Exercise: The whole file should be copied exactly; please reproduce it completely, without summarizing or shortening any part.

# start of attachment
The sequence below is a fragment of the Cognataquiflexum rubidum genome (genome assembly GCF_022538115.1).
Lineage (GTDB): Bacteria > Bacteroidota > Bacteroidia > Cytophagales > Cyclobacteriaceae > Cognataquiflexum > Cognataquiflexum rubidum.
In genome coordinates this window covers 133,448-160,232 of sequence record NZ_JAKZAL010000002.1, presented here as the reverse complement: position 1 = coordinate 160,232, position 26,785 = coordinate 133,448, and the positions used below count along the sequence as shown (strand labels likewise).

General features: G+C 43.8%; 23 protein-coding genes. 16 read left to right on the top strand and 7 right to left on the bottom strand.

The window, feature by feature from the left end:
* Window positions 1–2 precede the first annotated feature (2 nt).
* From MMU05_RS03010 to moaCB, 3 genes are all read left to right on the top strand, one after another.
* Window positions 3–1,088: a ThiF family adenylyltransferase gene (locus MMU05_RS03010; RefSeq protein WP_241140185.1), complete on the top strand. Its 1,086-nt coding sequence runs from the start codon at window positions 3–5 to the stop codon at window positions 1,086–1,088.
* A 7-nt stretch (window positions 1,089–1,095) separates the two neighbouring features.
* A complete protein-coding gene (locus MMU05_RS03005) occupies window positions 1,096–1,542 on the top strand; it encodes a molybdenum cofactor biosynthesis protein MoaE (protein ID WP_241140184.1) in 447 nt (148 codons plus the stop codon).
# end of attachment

The sequence below is a fragment of the Cognataquiflexum rubidum genome (genome assembly GCF_022538115.1).
Lineage (GTDB): Bacteria > Bacteroidota > Bacteroidia > Cytophagales > Cyclobacteriaceae > Cognataquiflexum > Cognataquiflexum rubidum.
In genome coordinates this window covers 133,448-160,232 of sequence record NZ_JAKZAL010000002.1, presented here as the reverse complement: position 1 = coordinate 160,232, position 26,785 = coordinate 133,448, and the positions used below count along the sequence as shown (strand labels likewise).

General features: G+C 43.8%; 23 protein-coding genes. 16 read left to right on the top strand and 7 right to left on the bottom strand.

The window, feature by feature from the left end:
* Window positions 1–2 precede the first annotated feature (2 nt).
* From MMU05_RS03010 to moaCB, 3 genes are all read left to right on the top strand, one after another.
* Window positions 3–1,088: a ThiF family adenylyltransferase gene (locus MMU05_RS03010; RefSeq protein WP_241140185.1), complete on the top strand. Its 1,086-nt coding sequence runs from the start codon at window positions 3–5 to the stop codon at window positions 1,086–1,088.
* A 7-nt stretch (window positions 1,089–1,095) separates the two neighbouring features.
* A complete protein-coding gene (locus MMU05_RS03005) occupies window positions 1,096–1,542 on the top strand; it encodes a molybdenum cofactor biosynthesis protein MoaE (protein ID WP_241140184.1) in 447 nt (148 codons plus the stop codon).